WELLINGTON – Mike Moore, who served as New Zealand's prime minister before leading the World Trade Organization during a tumultuous time when thousands protested in Seattle riots, died early Sunday. He died at his home in Auckland, his wife Yvonne Moore said. He had suffered a number of health complications since having a stroke five years ago. Moore was an advocate for both advancing the rights of blue-collar workers and for expanding international trade, a combination which, to some, seemed at odds with itself. Although he had a long political career in New Zealand, Moore's tenure as prime minister was brief: just two months in 1990 before he was defeated in an election.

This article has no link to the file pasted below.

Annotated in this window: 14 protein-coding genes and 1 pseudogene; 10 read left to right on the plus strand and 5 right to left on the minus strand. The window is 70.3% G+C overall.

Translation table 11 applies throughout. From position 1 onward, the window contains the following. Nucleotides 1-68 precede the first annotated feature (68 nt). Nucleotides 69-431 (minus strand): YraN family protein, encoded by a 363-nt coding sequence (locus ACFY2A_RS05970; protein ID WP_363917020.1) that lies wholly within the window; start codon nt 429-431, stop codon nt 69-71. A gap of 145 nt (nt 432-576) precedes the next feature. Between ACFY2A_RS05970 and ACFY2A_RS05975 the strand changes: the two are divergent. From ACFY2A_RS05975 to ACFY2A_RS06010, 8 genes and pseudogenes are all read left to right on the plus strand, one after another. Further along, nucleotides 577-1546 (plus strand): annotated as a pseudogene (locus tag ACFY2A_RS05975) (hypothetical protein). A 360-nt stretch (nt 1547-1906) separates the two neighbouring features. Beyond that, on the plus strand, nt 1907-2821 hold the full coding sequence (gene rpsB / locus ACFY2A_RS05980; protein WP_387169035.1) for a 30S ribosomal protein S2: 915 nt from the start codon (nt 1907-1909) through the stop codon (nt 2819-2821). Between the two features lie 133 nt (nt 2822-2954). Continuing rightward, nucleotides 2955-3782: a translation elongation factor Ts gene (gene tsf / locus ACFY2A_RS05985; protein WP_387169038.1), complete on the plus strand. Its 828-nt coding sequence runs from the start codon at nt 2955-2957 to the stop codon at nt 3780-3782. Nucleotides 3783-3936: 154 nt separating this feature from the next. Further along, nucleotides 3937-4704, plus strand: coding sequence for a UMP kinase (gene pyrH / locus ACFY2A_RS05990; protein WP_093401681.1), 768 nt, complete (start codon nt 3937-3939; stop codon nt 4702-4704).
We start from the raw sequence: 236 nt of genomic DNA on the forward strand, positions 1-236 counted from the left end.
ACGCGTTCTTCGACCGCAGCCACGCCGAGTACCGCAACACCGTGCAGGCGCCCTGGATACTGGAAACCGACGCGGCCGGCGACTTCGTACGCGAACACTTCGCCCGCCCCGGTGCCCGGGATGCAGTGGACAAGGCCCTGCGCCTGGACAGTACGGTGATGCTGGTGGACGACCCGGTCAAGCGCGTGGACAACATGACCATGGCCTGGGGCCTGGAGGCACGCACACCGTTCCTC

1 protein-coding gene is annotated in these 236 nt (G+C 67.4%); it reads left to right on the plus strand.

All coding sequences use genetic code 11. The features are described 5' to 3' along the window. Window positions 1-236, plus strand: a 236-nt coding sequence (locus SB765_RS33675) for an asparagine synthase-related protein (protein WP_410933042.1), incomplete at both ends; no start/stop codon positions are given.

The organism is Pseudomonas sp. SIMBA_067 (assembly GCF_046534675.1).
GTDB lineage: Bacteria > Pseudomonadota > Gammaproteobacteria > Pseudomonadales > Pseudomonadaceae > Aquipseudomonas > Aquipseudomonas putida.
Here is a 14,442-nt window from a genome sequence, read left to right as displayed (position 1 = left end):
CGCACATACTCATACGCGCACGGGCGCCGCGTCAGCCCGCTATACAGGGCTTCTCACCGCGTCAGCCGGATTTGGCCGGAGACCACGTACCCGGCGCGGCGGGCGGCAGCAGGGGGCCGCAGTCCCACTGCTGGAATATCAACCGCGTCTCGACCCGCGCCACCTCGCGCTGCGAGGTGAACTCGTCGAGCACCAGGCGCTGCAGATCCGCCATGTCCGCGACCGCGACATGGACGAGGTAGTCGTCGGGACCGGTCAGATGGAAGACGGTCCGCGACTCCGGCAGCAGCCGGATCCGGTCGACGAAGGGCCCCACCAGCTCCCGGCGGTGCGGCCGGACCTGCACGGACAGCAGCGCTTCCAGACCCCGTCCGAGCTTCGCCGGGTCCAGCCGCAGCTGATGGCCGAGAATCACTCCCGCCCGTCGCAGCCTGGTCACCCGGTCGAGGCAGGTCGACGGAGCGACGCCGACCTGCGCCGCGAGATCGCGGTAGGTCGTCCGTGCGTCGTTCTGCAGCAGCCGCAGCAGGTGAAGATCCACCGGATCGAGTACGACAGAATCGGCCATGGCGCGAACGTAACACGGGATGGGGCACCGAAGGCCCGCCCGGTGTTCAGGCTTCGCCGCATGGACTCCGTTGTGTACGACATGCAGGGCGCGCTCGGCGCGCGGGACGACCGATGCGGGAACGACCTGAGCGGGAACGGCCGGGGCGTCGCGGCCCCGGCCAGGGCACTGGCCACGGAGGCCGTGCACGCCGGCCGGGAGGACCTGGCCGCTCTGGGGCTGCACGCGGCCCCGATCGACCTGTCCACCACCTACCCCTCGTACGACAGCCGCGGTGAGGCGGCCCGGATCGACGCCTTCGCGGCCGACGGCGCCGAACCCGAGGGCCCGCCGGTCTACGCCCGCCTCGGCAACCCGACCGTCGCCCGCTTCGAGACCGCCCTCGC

TEHRAN – The European Union's foreign affairs chief is traveling to Iran to meet with the country's leaders, the Iranian official news agency said on Sunday, amid high regional tensions. The visit is seen as the latest move by the EU to save the 2015 nuclear deal between Tehran and world powers. Tensions between Iran and the U.S. have steadily risen since President Donald Trump withdrew from the nuclear agreement and re-imposed sanctions on Iran in 2018. Tehran has responded by gradually rolling back its commitment to the deal. Josep Borrell will meet with Iranian Foreign Minister Mohammad Javad Zarif and other Iranian officials on Monday, according to IRNA.